On May 20, 2014, the First Department issued a decision in SPRE Realty, Ltd. v. Dienst, 2014 NY Slip Op. 03642, clarifying “the standard by which a broker may be found to have been the ‘procuring cause’ of a real estate transaction.”
In SPRE Realty, the plaintiff real estate broker sued the defendants alleging breach of implied contract and unjust enrichment because the defendants refused to pay a buyer’s broker commission. The trial court denied the defendants’ motion to dismiss. The First Department affirmed, explaining:
In this appeal, we must determine whether plaintiff broker has alleged facts sufficient to establish its entitlement to a commission on the sale of real estate, where it expended significant effort locating an apartment for buyers who abandoned the transaction and purchased another apartment in the same building 18 months later. In addition, we take this opportunity to clarify the standard by which a broker may be found to have been the “procuring cause” of a real estate transaction.
. . .
In the absence of an agreement to the contrary, a real estate broker will be deemed to have earned his commission when he or she; produces a buyer who is ready, willing and able to purchase at the terms set by the seller. A broker does not earn a commission merely by calling the property to the attention of the buyer. But this does not mean that the broker must have been the dominant force in the conduct of the ensuing negotiations or in the completion of the sale. Rather, the broker must be the procuring cause of the transaction, meaning that there must be a direct and proximate link, as distinguished from one that is indirect and remote, between the introduction by the broker and the consummation of the transaction.
The Departments of the Appellate Division, this Court being no exception, have applied varying language in elaborating on that standard. For example, the three other Departments have stated that if a broker does not participate in the negotiations, he must at least show that he created an amicable atmosphere in which negotiations went forward or that he generated a chain of circumstances which proximately led to the sale.
Although this Department has cited, and even quoted from, cases that have used the phrase “amicable atmosphere,” we have not gone so far as to adopt that specific standard. However, this Court has suggested that a broker can be the procuring cause if he or she brought the parties together in an amicable frame of mind, with an attitude toward each other and toward the transaction in hand which permits their working out the terms of their agreement. The use of th[is] language . . . appears to be an aberration in this Department, though, because we have more frequently and recently applied the “direct and proximate link” test.
The Court of Appeals has not sanctioned the “amicable atmosphere” or “amicable frame of mind” language. It has, however, affirmed without opinion a finding that a broker was the procuring cause where it generated a chain of circumstances which proximately led to a lease transaction. In any event, the Court has stated that however variable the judicial terminology employed to express the requirement that the broker must be the procuring cause, it has long been recognized that there must be a direct and proximate link, as distinguished from one that is indirect and remote, between the bare introduction and the consummation.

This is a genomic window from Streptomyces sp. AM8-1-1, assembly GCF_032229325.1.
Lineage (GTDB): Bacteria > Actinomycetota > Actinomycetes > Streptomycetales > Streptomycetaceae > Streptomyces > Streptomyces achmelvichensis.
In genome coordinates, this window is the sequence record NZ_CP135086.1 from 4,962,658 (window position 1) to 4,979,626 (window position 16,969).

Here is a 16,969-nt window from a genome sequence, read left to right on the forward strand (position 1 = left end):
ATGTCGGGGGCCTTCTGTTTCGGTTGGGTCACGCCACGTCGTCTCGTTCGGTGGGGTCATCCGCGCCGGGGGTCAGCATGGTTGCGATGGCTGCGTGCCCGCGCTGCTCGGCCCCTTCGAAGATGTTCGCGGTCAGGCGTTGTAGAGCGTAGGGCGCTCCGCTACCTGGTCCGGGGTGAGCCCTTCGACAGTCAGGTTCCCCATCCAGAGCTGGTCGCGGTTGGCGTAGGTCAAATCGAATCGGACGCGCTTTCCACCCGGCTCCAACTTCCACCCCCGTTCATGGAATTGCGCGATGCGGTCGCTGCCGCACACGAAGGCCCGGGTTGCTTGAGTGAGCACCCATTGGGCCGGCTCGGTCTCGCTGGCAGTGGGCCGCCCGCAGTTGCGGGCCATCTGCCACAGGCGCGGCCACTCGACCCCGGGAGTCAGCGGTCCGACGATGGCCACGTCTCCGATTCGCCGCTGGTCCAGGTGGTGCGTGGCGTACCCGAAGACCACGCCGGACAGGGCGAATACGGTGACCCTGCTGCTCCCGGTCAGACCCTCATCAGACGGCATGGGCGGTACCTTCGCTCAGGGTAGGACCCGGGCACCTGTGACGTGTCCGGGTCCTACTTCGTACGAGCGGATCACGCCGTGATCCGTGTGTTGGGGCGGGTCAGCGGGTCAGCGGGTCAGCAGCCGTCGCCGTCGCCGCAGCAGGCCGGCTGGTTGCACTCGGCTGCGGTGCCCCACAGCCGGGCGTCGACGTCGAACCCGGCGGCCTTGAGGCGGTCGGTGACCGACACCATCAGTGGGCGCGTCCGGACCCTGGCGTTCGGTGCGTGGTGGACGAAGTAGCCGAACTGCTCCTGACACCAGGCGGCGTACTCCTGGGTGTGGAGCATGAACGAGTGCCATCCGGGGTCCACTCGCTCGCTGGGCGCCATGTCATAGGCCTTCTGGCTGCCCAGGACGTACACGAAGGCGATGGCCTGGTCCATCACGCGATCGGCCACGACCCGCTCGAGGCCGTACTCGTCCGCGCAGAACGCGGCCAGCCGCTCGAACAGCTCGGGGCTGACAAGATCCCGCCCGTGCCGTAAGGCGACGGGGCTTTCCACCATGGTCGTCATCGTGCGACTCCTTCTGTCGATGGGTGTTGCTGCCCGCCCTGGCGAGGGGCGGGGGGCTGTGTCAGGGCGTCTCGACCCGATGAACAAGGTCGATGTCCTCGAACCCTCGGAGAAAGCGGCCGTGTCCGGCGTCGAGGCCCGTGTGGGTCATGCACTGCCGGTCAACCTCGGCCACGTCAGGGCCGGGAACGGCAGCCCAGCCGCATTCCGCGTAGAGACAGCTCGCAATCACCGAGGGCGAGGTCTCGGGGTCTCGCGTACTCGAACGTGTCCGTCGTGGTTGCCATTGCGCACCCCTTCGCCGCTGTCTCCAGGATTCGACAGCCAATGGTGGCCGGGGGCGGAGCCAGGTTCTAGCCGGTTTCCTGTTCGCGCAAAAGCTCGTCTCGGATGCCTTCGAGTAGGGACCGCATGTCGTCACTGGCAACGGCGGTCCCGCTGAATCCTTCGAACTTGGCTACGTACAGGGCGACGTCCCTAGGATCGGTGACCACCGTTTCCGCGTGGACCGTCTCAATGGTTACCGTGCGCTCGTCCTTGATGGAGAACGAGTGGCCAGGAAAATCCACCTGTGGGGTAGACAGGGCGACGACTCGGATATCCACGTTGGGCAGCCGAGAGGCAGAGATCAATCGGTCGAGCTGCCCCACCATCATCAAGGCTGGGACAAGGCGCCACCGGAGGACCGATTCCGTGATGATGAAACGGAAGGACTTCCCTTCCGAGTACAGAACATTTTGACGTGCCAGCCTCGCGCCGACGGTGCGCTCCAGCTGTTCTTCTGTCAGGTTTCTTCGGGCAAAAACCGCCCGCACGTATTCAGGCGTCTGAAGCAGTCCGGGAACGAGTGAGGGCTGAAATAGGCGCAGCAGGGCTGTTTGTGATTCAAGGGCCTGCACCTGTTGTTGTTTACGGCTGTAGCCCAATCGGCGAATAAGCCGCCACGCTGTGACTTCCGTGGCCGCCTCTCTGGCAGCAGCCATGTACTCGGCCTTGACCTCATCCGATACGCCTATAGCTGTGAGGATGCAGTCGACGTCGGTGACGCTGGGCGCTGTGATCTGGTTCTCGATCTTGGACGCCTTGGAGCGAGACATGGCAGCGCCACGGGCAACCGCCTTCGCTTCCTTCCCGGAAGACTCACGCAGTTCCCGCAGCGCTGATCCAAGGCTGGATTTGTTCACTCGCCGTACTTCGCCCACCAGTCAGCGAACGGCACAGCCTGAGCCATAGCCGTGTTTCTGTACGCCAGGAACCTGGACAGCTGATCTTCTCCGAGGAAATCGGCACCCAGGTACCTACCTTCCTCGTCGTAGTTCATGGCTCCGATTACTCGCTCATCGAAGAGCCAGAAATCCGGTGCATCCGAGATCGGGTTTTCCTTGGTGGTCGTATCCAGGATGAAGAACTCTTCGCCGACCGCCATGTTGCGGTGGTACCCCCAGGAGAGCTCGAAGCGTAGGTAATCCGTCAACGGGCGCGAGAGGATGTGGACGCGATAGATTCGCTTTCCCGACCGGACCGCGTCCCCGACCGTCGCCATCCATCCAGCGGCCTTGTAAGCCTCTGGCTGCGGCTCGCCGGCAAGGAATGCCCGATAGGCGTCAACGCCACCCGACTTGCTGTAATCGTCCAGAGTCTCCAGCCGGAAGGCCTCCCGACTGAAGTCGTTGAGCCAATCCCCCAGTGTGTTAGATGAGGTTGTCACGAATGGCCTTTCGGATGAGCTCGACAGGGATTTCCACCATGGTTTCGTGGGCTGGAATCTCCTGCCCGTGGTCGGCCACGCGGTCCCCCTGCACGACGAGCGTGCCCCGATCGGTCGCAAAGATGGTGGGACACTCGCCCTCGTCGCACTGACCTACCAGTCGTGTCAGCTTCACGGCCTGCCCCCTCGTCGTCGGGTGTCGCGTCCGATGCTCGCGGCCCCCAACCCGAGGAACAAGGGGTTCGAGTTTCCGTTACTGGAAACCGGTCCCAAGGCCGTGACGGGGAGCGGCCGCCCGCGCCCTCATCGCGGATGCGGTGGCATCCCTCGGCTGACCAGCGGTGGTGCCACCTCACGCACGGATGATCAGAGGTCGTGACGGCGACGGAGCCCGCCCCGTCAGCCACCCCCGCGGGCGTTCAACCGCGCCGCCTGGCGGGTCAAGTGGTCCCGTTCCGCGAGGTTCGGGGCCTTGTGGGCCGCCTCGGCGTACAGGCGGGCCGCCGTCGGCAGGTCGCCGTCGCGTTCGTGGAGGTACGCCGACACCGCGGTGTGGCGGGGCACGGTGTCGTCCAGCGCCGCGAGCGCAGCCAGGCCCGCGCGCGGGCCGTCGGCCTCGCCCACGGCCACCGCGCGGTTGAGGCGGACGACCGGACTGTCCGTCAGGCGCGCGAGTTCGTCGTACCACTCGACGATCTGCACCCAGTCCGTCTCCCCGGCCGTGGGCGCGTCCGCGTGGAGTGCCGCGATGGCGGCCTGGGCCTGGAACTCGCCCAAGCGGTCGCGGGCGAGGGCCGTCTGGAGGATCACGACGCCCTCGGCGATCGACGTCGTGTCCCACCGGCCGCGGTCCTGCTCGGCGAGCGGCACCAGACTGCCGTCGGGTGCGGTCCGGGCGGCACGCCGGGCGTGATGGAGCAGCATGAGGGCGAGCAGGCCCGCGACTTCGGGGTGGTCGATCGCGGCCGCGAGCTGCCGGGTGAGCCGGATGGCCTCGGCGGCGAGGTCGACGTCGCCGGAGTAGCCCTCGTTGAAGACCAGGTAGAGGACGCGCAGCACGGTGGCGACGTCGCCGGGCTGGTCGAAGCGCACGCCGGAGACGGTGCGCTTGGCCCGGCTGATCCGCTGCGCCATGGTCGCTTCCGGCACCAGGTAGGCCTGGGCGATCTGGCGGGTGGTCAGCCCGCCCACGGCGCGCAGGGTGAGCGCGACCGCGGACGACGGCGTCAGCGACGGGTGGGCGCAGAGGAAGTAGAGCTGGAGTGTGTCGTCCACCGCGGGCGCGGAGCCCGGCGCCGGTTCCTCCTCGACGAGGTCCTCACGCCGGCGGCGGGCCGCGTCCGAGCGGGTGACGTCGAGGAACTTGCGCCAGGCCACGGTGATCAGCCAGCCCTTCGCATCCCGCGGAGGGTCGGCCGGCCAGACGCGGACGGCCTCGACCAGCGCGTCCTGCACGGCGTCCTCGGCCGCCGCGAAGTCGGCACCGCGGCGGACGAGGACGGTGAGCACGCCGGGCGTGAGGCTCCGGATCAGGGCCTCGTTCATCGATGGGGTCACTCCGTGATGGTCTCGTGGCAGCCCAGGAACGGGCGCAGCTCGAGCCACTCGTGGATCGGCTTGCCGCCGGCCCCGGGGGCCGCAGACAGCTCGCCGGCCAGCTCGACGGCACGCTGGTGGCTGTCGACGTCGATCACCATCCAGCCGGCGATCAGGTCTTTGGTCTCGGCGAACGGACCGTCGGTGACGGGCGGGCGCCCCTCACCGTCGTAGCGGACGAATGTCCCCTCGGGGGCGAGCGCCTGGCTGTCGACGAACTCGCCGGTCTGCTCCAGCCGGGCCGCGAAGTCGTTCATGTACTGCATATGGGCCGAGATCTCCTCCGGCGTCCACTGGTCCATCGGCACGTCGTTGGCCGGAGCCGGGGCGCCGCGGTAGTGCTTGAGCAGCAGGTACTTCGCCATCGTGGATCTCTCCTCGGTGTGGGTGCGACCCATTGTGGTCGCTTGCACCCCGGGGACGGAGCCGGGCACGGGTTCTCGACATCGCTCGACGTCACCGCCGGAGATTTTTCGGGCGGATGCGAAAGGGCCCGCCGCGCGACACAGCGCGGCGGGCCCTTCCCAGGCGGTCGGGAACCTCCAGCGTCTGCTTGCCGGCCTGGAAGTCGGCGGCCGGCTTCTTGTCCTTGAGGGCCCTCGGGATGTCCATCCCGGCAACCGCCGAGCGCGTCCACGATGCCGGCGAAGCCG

We regard the “amicable atmosphere” and “amicable frame of mind” standards as somewhat broader and more amorphous than the requirement of a “direct and proximate link,” or even a requirement that the broker “generated a chain of circumstances which proximately led” to a transaction’s consummation. Although courts have attempted to harmonize the continued use of the “amicable” phrases discussed above with Court of Appeals precedent articulating the “direct and proximate link” standard, the former phrases are not precise enough terms by which to determine whether a broker is the procuring cause of a transaction. Reliance on the creation of an “amicable atmosphere in which negotiations went forward” seems to ignore the proximity element of the “direct and proximate link” test. Furthermore, we think that this continued deviation from the standard set forth by the Court of Appeals . . . has led to some confusion. Yet litigants, and the bar, deserve a greater level of certainty.
Therefore, in order to reduce the confusion that has arisen from the more nebulous terminology heretofore employed by the Departments of the Appellate Division, we reiterate that the “direct and proximate link” standard . . . governs determinations of circumstances under which a broker constitutes a procuring cause within the First Department. This standard requires something beyond a broker’s mere creation of an “amicable atmosphere” or an “amicable frame of mind” that might have led to the ultimate transaction. At the same time, a broker need not negotiate the transaction’s final terms or be present at the closing.
(Internal quotations and citations omitted) (emphasis added). The First Department went on to agree with the trial court that the plaintiff had adequately met the “direct and proximate link” standard.
This decision provides useful clarity–although no bright-line rule–on what a broker must do to be entitled to a commission.